Pound languishes in red as EU delays Brexit extension verdict

EU ambassadors agreed in principle to a delay, but will not decide the length of the extension until Monday or Tuesday.

    Sterling is down 1.3 percent so far this week, ceding half the gains made last week when it rallied the most in two years [File: Chris Ratcliffe/Bloomberg]
    Sterling is down 1.3 percent so far this week, ceding half the gains made last week when it rallied the most in two years [File: Chris Ratcliffe/Bloomberg]

    Sterling edged down on Friday as the European Union failed to set a date for the United Kingdom's departure from the bloc while the UK Parliament squabbled over Prime Minister Boris Johnson's call for an election to break the deadlock.

    EU ambassadors agreed in principle to a delay beyond the October 31 deadline, but will not decide the length of the extension until Monday or Tuesday, an official said.

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    The pound fell slightly on the news and by 11:30 GMT it was down 0.25 percent against the dollar at $1.2823, though it held above the one-week low of $1.2790 hit on Thursday after Johnson called for an election.

    Versus the euro, it slipped 0.4 percent at 86.66 pence.

    "It seems like [there is] this weird feedback loop of uncertainty from the UK Parliament leading to the EU not making a decision, leading to the uncertainty in the UK Parliament," said Jordan Rochester, FX strategist at Nomura.

    Sterling is down 1.3 percent so far this week, ceding half the gains made last week when it rallied the most in two years. It is still up five percent compared to the dollar this month as risks of a no-deal Brexit have tumbled.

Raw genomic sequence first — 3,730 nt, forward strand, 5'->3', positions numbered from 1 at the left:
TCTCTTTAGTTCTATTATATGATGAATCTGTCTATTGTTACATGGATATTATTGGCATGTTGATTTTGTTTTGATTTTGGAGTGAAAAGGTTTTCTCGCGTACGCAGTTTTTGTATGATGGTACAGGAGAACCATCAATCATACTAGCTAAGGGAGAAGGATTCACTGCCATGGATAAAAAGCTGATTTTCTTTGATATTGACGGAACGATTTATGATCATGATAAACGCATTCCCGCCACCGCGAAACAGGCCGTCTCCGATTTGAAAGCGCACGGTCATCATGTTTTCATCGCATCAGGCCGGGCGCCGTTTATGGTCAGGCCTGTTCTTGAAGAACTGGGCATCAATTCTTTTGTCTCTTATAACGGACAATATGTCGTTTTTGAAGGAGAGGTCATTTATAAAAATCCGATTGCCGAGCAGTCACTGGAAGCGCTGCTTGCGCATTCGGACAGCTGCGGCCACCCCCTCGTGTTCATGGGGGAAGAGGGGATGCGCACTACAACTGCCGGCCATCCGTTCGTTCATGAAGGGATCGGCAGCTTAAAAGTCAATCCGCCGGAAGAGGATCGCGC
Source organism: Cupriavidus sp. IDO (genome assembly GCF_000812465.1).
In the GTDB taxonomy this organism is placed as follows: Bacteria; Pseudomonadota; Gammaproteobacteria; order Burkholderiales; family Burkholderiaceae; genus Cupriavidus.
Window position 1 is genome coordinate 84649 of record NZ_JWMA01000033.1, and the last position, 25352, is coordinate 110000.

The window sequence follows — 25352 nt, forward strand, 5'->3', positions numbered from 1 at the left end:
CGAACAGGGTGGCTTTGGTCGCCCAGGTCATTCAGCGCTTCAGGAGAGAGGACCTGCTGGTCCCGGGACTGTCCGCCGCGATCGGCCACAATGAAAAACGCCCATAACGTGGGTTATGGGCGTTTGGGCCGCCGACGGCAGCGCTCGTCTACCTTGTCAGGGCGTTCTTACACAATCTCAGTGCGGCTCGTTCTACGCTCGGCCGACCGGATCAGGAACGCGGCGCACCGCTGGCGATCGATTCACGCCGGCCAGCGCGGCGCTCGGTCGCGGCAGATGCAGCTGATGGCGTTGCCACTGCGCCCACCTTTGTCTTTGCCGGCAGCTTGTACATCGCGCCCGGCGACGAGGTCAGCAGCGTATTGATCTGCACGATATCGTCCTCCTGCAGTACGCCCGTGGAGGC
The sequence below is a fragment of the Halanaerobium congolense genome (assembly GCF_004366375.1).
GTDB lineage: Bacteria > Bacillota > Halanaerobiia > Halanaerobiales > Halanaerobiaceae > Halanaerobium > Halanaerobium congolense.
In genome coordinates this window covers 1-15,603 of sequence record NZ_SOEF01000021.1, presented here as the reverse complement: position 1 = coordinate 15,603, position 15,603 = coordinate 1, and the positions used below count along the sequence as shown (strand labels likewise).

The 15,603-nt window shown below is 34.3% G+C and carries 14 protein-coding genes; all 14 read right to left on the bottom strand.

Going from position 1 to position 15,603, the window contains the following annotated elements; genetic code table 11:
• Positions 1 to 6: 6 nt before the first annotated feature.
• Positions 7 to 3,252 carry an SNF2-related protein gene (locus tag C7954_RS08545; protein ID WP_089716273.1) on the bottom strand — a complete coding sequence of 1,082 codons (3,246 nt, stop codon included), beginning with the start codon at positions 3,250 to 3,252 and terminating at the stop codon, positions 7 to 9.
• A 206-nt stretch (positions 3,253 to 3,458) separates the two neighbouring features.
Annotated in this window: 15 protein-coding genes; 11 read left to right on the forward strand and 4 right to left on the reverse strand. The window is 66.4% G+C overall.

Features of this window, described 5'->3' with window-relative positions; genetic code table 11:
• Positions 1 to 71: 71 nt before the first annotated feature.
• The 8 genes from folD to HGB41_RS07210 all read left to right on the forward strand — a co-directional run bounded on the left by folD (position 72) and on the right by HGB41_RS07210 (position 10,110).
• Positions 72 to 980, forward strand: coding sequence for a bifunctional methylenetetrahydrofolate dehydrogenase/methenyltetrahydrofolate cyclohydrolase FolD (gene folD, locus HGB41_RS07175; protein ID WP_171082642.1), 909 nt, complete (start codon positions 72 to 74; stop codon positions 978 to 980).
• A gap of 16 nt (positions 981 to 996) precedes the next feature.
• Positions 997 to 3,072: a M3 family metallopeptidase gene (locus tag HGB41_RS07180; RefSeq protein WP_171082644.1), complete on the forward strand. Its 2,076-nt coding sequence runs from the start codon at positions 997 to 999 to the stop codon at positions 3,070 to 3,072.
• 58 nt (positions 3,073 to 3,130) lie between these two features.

Johnson's spokesman said the government would push ahead with Brexit if legislators did not agree to an election. Opposition Labour Party leader Jeremy Corbyn says he will only support an election if a no-deal Brexit is taken off the table.

    Meanwhile, sterling's upside should be limited.

    Thu Lan Nguyen, FX strategist at Germany's Commerzbank, noted the risk of "running round in circles".

    "We will see more volatility if we have more elections in December," she said. "As soon as the date's set and decided I would expect implied volatility in the one- to two-month horizon to rise again."

    Sterling-dollar implied volatility - expectations of future price swings - on a one-month maturity were down to 9.15 percent on Friday, the lowest in five weeks.

    But the three-month contract inched to a four-day high at 10.2 percent, as election jitters and fears of prolonged Brexit uncertainty crept in. 

    SOURCE: Reuters news agency